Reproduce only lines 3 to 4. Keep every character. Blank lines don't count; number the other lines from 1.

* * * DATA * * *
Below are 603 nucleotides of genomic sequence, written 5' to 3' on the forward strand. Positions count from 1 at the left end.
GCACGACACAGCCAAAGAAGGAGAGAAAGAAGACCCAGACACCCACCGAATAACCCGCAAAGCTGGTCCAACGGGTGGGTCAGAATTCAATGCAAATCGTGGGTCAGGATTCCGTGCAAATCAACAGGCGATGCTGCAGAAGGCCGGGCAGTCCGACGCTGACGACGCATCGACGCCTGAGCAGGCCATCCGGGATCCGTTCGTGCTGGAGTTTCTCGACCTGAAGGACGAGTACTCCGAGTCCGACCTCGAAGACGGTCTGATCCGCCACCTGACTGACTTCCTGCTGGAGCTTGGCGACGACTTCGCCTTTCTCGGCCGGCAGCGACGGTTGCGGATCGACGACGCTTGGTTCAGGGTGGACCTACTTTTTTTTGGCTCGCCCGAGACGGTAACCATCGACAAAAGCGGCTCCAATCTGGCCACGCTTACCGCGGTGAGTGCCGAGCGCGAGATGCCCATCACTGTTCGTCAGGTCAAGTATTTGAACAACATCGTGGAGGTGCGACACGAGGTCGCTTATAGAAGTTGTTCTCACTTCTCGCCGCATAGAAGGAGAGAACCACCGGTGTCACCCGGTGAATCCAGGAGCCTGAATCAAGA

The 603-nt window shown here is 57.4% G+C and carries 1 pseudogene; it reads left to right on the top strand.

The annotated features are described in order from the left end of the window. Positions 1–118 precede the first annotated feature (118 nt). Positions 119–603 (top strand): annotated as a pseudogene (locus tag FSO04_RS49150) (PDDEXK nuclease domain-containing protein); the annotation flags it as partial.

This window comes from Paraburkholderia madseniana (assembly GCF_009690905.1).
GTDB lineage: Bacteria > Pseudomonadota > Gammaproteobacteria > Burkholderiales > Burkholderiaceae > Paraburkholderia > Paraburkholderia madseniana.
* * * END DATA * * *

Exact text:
The 603-nt window shown here is 57.4% G+C and carries 1 pseudogene; it reads left to right on the top strand.

The annotated features are described in order from the left end of the window. Positions 1–118 precede the first annotated feature (118 nt). Positions 119–603 (top strand): annotated as a pseudogene (locus tag FSO04_RS49150) (PDDEXK nuclease domain-containing protein); the annotation flags it as partial.